The real way to look for the trend is to look at the mean return.

The returns were generated to have mean zero. So there is not a real trend in any of the price series. But any given price series will likely be reasonably up at the end of the year or down at the end of the year.

The key thing is that returns (for non-overlapping time periods) are essentially independent observations, but prices are not.

Thank you, that makes sense.

There are still times when we regress prices however, for example, when determining hedge ratios for pairs trades.

Sounds to me like you are assuming cointegration there.

This is great stuff! Please more R based posts. Thanks!

We know that regressions on prices are useless and regressions on returns are the way to go. Are you OK with regressions on log prices? See Pairs Trading Quantitative Methods and Analysis by Vidyamurthy where he performs these regressions and then looks to model the residual as mean reverting for trade signaling. I guess this is OK as in the end it is the difference of these log(prices) which is essentially the return that is being used.

I don’t know that work, so I can’t comment specifically.

The thing to ask yourself is: Are you using one realization, or are you using a lot of (almost) independent observations?

But, given Uwe’s Maxim (computers are cheap and thinking hurts), another approach is to simulate some data and see if the method gives you reasonable results. An approach I took in the post.

It looks cool! Why did you choose 10*exp(cumsum(x)) as the random function?

Matt, that’s a good question, but let’s back up one line:

ret1 <- rt(250, 6) / 100

Dividing by 100 gives a reasonable level of volatility assuming daily returns. If you want higher volatility, then divide by something smaller; and vice versa.

price1 <- 10 * exp(cumsum(ret1))

The 10 is the approximate initial price. If you wanted the first price to be exactly 10, then you would do:

price1 <- 10 * exp(c(0, cumsum(ret1)))

Using ‘cumsum’ allows you to get each of the log returns from the start in the whole series — see “A tale of two returns” for more details.

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I am not sure if your point is that – the price is random walk but if we use prices as oppose to returns we get a significant trend. Most of the time we do not look for an explanation for the price moves but for a model to gain from. So you can force this coefficient to zero in your modelling and ignore it alltogether, and in any case, it is not siginifcantly zero but the effect is very small for this specific realiztion. and might vanish completely for a price level of e.g. 30. My point is I am not sure its enough to decide -> Return.. not levels, using this sole argument.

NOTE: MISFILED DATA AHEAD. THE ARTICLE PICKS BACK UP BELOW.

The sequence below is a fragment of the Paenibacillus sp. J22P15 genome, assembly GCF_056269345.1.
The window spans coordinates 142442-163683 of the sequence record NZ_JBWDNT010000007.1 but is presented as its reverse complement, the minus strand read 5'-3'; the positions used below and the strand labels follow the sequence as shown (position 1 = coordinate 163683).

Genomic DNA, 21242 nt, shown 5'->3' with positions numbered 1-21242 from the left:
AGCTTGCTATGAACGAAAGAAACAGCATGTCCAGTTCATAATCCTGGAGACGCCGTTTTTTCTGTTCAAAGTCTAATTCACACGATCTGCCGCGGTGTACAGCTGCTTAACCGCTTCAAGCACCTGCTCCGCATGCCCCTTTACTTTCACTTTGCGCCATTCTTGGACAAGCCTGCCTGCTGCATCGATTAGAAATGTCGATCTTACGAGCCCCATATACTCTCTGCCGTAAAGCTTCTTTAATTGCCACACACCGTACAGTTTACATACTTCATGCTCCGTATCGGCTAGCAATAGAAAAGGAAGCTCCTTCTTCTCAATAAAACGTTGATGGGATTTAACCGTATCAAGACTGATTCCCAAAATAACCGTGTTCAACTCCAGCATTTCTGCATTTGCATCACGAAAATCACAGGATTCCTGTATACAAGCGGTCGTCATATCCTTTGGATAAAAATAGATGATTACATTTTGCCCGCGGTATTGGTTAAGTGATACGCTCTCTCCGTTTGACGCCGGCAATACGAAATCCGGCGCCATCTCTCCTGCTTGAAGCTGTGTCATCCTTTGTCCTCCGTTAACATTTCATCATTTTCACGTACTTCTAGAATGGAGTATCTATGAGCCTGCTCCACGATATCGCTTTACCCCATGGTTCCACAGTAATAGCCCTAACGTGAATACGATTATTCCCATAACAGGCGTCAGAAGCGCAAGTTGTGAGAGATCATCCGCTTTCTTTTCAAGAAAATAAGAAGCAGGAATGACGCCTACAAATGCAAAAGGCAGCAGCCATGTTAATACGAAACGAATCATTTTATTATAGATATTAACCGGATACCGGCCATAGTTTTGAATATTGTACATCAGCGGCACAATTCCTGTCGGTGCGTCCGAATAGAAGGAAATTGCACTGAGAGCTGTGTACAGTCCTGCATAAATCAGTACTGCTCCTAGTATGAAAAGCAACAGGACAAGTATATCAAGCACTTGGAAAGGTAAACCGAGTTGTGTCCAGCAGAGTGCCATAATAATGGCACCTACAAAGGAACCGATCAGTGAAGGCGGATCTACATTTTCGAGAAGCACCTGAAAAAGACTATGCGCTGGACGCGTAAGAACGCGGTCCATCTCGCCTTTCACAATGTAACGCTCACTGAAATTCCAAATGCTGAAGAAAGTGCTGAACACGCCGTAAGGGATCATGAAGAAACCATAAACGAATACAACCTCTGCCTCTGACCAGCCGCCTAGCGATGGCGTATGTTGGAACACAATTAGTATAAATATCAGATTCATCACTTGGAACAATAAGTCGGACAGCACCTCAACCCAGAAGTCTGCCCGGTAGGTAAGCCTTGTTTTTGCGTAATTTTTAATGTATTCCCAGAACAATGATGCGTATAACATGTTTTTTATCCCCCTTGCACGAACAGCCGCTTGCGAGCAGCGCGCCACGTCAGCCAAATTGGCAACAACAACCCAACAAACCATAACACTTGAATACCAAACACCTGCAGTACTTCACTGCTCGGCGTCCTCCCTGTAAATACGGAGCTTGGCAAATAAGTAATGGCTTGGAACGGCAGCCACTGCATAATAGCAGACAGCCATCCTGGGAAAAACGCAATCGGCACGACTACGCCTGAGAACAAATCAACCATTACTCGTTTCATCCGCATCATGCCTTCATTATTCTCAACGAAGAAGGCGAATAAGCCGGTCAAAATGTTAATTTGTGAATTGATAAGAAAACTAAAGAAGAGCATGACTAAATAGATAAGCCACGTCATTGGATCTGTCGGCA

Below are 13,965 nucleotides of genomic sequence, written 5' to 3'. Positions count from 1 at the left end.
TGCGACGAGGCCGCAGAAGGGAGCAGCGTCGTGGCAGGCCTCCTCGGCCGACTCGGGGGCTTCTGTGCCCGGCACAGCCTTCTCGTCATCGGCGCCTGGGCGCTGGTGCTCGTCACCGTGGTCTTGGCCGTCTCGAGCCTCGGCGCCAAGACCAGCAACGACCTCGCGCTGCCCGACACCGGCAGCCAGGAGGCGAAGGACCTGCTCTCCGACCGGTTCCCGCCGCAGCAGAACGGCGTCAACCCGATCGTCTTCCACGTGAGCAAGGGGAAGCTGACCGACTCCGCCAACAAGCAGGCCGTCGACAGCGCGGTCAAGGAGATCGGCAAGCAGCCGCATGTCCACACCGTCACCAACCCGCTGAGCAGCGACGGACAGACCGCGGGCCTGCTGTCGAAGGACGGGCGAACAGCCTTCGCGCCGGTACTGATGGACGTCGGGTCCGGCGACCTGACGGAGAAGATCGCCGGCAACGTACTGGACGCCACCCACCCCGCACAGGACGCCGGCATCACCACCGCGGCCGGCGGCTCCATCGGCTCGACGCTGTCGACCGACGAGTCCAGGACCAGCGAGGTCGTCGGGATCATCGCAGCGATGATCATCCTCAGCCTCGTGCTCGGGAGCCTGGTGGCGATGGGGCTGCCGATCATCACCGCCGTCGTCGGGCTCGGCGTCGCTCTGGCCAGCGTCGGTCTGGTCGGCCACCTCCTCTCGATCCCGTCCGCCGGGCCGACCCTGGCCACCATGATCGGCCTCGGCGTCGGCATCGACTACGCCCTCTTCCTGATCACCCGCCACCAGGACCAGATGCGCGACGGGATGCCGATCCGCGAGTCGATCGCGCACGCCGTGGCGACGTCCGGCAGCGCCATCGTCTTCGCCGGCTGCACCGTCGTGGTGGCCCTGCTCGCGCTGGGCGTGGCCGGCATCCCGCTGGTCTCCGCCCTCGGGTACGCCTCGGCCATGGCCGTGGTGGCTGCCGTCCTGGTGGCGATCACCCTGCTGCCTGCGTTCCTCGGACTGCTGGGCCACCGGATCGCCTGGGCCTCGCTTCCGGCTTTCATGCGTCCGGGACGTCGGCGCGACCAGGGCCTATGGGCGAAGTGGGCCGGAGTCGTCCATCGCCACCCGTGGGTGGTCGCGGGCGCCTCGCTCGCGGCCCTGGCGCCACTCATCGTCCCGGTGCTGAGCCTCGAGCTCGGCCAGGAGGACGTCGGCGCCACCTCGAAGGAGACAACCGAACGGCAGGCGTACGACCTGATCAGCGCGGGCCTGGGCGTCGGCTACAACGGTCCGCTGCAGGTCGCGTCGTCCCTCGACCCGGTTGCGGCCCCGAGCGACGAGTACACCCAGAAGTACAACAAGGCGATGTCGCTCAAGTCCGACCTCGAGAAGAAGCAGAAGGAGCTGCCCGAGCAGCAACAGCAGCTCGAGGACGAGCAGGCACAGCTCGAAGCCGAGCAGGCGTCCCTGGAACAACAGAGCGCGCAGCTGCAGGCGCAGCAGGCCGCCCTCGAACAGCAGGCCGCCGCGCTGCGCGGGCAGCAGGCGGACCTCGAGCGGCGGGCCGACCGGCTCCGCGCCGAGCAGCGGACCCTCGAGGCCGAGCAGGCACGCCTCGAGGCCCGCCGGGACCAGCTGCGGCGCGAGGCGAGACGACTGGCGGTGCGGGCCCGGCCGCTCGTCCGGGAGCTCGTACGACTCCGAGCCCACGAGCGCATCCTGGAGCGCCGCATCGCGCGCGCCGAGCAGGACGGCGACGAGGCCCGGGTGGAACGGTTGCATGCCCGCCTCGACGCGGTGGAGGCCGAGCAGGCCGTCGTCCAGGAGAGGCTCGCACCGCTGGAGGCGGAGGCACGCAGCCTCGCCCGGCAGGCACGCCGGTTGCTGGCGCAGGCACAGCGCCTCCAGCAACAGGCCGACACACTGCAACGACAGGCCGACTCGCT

Eran,

Whether prices follow a random walk or not is not the issue — what matters is that there is dependence between prices at different times.

You need to ask yourself: Is the statistical technique I’m using assuming that the observations are independently distributed?

If the answer is “yes”, then you need to use returns and not prices. Techniques in this category include regression, standard error of the mean, …

If the answer is “no”, then you are free to use prices. Techniques in this category include some smoothers, seasonal decomposition, …

hmm….regression does not assume that observations are id, only the error terms should be iid. Think about simple linear regression of some measured linear relationship, how could the obervations possibly be independant?

Mor,

Yes, I could have been more clear with that statement. Thanks.

But doesn’t that mean that the question exactly is whether or not there is a unitroot not simply whether there is dependence?

Jesper,

We imply that we accept there is a unit root in prices when we accept returns as useful in this context. But I don’t think there needs to be a unit root for data not to be useful. Agree or not?

Well first of all you’re example is very instructive so thank you for the example and for the quick reply.

I guess one argument for using first differences is the unit root hypothesis. Also S.J. Taylor argued that “prices have high correlation and because of that are hard to work with”.

When reading you’re reply to Eran:

“Eran,

Whether prices follow a random walk or not is not the issue — what matters is that there is dependence between prices at different times.”

I guess I was focusing to much on the above quote – stating only dependence – not taking into consideration what you also said:

“The reality is that prices don’t exactly follow a random walk. But they will be close enough that treating returns as uncorrelated is unlikely to lead you astray.

But prices (of the same asset across time) are correlated. Very correlated. If halfway through the year the price is higher than the starting price, then it is likely the final price of the year will be higher as well — even when there is no trend.”

I was thinking along the lines that with stationarity and week dependence OLS could still be consistent. And if prices where fx. AR(1) – not saying that they are but you could have chosen tomsimlate them as such – here you would stille have dependence. Hence the problem being rather one of dynamic misspecification than choice between levels or first difference. However reading what you actually wrote in full about prices being “Very correlated” makes your point clear and helped me understand the quote of S.J. Taylor.

So yes I agree.

I meat to say “to simulate” not “tomsimlate” whatever that might mean